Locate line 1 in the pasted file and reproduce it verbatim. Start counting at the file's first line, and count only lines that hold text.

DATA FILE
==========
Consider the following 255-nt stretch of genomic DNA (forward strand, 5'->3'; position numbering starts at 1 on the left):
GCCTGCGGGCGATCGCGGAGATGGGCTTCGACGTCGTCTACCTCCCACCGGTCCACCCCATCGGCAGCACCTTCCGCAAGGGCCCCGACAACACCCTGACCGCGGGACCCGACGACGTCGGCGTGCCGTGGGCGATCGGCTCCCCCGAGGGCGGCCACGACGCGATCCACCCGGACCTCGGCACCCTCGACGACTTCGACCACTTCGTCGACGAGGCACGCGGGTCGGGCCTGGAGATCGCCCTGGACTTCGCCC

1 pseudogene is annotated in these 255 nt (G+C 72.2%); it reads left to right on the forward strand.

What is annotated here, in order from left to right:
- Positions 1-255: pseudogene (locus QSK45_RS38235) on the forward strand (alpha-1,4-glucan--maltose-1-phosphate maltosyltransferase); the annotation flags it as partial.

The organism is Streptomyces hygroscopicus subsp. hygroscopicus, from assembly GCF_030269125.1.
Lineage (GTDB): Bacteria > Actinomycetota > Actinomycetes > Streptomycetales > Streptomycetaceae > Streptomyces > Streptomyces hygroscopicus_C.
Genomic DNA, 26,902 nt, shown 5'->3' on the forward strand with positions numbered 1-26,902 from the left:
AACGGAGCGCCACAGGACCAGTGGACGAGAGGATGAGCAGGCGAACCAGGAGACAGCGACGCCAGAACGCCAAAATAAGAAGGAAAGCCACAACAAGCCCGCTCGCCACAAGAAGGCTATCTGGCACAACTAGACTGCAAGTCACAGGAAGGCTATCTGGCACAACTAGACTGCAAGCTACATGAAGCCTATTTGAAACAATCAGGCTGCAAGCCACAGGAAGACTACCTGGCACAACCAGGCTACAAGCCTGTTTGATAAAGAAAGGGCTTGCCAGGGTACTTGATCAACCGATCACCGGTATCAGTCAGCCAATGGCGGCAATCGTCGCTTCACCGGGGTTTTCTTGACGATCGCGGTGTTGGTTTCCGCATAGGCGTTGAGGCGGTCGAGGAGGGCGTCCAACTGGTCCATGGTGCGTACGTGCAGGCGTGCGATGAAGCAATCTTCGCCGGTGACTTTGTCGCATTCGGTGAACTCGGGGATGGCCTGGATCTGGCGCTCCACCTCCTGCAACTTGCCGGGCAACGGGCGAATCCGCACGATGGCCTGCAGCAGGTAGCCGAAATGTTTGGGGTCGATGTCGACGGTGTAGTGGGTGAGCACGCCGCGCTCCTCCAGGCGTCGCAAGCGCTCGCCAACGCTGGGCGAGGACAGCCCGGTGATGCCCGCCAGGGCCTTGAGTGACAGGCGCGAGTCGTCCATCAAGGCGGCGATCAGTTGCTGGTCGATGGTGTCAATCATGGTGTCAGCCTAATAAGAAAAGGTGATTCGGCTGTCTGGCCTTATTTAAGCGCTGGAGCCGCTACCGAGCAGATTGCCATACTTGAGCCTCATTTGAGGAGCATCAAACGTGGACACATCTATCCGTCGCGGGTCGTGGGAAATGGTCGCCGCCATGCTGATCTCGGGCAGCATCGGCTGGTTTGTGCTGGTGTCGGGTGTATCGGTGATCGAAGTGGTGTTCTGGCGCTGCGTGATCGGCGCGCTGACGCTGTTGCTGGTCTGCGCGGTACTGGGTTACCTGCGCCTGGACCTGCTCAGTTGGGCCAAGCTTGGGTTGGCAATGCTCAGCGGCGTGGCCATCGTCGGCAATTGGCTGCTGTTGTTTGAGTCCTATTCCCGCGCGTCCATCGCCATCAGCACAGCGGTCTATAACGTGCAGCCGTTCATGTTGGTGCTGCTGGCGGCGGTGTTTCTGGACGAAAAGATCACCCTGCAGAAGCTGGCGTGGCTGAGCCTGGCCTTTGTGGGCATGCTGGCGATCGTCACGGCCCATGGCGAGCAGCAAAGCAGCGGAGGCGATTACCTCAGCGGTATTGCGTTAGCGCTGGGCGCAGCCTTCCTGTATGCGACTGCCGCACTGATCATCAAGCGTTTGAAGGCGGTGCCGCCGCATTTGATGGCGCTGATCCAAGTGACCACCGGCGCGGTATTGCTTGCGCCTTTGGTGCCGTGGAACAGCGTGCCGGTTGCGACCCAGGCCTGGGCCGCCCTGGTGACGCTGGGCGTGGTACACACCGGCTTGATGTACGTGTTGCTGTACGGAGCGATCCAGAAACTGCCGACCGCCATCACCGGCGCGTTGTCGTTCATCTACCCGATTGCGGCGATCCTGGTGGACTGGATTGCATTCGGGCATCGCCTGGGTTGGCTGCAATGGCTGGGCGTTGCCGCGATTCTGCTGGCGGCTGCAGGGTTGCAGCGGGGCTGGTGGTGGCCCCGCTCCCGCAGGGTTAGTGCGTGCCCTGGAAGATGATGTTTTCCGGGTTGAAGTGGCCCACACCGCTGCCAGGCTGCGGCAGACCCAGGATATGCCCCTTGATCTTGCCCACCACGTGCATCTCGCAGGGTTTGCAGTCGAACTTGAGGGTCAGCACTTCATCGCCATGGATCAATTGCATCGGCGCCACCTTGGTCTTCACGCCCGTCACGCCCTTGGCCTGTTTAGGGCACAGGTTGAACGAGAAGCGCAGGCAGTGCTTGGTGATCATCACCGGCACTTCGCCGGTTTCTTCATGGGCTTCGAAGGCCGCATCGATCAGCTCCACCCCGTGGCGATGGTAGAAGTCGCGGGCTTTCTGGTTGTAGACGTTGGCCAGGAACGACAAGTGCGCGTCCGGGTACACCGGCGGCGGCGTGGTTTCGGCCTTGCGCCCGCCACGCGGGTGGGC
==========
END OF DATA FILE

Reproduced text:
Consider the following 255-nt stretch of genomic DNA (forward strand, 5'->3'; position numbering starts at 1 on the left):